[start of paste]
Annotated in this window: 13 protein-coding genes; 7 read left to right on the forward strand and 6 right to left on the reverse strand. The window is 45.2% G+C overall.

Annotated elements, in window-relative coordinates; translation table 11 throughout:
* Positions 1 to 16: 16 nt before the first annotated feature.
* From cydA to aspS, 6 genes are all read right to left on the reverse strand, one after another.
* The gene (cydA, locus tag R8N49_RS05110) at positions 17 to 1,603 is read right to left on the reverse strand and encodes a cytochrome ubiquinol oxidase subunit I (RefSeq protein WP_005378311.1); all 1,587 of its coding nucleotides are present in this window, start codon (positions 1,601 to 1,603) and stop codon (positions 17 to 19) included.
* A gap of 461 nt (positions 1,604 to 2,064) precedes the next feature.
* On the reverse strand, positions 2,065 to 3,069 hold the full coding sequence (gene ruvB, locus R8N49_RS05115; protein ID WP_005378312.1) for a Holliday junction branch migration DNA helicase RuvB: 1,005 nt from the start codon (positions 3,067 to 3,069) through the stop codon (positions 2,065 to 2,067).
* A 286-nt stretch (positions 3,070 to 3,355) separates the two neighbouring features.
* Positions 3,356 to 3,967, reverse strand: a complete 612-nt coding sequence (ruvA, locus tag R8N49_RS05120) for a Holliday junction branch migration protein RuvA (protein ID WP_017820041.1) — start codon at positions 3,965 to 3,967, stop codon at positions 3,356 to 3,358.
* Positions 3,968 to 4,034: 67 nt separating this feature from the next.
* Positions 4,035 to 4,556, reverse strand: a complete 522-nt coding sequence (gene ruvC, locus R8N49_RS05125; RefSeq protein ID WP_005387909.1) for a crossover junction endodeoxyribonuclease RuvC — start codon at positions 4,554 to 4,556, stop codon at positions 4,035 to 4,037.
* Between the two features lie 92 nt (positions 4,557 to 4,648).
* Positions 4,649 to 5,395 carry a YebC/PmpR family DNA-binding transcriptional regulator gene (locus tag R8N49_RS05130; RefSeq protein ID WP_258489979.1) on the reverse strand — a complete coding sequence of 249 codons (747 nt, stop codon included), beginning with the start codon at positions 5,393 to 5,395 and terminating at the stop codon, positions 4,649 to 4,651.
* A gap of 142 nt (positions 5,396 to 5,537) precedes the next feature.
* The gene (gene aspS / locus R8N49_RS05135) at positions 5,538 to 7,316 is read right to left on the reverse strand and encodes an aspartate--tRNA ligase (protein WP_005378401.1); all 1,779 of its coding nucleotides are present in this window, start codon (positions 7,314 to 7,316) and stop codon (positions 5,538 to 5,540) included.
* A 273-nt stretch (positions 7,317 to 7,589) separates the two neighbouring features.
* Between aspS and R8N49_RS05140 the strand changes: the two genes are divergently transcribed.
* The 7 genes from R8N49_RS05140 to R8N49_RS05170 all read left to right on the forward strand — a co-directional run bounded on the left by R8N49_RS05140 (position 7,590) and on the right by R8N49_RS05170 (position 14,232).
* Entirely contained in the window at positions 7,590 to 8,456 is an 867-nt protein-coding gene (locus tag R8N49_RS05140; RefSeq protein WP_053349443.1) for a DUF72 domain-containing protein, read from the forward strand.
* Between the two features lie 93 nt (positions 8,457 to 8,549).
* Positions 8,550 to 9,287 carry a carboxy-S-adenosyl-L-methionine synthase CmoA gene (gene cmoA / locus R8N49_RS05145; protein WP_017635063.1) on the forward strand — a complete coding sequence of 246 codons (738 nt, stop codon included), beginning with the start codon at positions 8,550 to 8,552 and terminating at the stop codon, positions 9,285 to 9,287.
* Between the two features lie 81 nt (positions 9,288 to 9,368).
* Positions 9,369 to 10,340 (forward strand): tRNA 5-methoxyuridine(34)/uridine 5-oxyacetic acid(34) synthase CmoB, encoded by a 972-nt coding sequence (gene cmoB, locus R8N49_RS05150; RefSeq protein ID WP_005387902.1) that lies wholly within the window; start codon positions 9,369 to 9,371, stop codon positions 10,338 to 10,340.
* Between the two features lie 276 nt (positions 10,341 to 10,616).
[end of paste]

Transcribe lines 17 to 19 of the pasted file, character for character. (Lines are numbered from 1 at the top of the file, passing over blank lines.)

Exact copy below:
* Between aspS and R8N49_RS05140 the strand changes: the two genes are divergently transcribed.
* The 7 genes from R8N49_RS05140 to R8N49_RS05170 all read left to right on the forward strand — a co-directional run bounded on the left by R8N49_RS05140 (position 7,590) and on the right by R8N49_RS05170 (position 14,232).
* Entirely contained in the window at positions 7,590 to 8,456 is an 867-nt protein-coding gene (locus tag R8N49_RS05140; RefSeq protein WP_053349443.1) for a DUF72 domain-containing protein, read from the forward strand.